Jenny Slate’s latest dram-rom-com vehicle, The Sunlit Night, seems like a bit of a rehash of her previous film, “Obvious Child.” There are certainly some broad similarities: Her character Frances has just gotten out of a relationship and she’s in a slump both romantically and professionally. So it is no wonder Slate brings the same level of energy to her role. However, as much as Slate is a vibrant and charismatic force, The Sunlit Night is just too poorly conceived to be taken seriously.
First, we have the rather generic plot which involves Frances making a trip to Norway (hence the title, since Norway is still so bright at night) in order to apprentice for Nils (Fridtjov Såheim, “The Wave”), an artist who is trying to paint a yellow house. It is generic in the sense that Frances begins her journey being lost artistically, and finds her artistic confidence after her experience, just as you expect her to. Nils and Frances have different artistic ideologies, where Nils is all about structure and order, and Frances prefers to color outside the lines. Somehow, the two strike up a friendship, but there isn’t much color in their interactions.
Then we have secondary characters like Haldo (Zach Galifianakis, “Keeping Up with the Joneses”), an intense guy very, very much into the Viking life. Though there are plenty of Viking moments played for laughs, I didn’t find his scenes very funny, and his whole story seemed hammed in to show Frances what following your passion looks like, since she’s lost a bit of that passion in her own art. Gillian Anderson (“Johnny English Reborn”) as Olyana, a visiting Russian, is barely in this, and her character feels so unnecessary that anyone else could have taken the role and it wouldn’t have made a difference.
Frances finds herself drawn to Yasha (Alex Sharpe, “The Hustle”), who is reeling from the death of his father. His father had been his whole life, with the two moving to America from Russia to seek a better life, and now that he’s gone, Yasha doesn’t know what to do with himself anymore (or how to deal with his estranged mother Olyana). But there is nothing dynamic about Yasha and Frances’ relationship. We know that they will have some dalliance because the film is headed in that direction, and there is nothing engaging and compelling about it — kind of like watching paint dry. There is an interesting possible discussion here — where Yasha’s grief speaks to Frances because she is grieving about her art in her own way — but the way it plays out just isn’t as interesting as it could have been.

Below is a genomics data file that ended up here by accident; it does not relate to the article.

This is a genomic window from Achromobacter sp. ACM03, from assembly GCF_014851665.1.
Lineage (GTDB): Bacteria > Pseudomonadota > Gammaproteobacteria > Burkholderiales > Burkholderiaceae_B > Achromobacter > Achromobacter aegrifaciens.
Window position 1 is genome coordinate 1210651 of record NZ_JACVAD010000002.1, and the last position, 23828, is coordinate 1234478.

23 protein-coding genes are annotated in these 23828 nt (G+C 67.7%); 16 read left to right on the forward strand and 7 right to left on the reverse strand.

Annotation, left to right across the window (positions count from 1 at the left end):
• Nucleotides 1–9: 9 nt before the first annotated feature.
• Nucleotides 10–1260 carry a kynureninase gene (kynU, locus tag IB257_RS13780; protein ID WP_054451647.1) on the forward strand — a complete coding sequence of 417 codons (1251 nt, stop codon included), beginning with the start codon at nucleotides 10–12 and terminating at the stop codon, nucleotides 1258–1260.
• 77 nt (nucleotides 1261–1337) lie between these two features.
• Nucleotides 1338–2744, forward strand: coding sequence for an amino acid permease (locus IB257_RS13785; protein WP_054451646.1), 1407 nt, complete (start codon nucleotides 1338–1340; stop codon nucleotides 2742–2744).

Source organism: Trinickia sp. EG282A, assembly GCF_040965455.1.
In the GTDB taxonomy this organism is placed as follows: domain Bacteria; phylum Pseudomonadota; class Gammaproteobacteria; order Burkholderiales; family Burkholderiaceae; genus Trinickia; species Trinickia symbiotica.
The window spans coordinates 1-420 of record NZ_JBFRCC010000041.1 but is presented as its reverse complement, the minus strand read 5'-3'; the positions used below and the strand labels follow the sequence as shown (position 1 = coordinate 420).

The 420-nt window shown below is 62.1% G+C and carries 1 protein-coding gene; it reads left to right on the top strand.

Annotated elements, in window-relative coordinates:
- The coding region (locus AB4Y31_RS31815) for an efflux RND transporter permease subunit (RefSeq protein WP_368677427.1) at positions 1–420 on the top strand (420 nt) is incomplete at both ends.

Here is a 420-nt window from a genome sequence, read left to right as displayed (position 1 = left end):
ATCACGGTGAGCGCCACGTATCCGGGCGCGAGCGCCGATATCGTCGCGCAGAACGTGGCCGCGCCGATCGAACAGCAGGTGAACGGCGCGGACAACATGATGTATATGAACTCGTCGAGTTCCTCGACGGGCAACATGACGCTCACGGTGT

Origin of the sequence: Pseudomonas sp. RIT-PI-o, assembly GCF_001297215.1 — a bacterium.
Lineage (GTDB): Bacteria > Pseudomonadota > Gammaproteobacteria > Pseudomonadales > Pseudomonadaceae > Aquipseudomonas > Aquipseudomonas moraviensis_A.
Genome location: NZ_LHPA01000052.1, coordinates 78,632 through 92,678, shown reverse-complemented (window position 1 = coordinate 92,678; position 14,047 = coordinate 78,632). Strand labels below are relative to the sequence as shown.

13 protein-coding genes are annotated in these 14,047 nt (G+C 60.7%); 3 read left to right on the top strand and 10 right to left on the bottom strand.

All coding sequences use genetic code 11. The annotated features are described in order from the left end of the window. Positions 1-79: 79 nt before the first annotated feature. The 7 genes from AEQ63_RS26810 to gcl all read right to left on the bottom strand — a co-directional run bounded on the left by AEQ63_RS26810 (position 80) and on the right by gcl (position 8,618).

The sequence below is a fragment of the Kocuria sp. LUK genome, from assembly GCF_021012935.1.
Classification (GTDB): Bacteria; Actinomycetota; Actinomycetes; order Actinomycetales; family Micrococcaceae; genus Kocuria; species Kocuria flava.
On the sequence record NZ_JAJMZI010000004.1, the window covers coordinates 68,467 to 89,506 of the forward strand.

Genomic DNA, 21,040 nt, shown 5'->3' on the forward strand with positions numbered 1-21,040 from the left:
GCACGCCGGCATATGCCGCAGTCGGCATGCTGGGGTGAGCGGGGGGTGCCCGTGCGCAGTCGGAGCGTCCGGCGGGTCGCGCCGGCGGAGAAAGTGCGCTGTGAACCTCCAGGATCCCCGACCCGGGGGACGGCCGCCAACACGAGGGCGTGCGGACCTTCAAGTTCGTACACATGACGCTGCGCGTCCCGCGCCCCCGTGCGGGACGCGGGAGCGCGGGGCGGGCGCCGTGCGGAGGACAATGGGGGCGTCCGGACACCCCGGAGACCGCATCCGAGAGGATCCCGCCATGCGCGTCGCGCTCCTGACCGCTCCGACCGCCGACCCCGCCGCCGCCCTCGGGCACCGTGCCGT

Aside from the supporting characters in Norway not being particularly captivating, ironically, the film’s movement away from the New York space is actually to its detriment. Frances’ family — engaged sister and divorcing parents (David Paymer, “The Five-Year Engagement” and Jessica Hecht, “Write When You Get Work”) — and life in New York felt so much more engaging, and when we move back to this space at the end, you can see that these characters were more properly conceived by screenwriter Rebecca Dinerstein, as opposed to their Norwegian counterparts.
The setting is beautiful though, and we can understand Frances becoming inspired when she is surrounded by so much beauty of the Scandinavian landscape. Solitude is also a contributing factor — New York is so clustered and crowded that Frances didn’t have the space to work, so the contrast is notable. But it’s saying something if the setting has more to offer than the plot. And that is certainly not the aim of The Sunlit Night.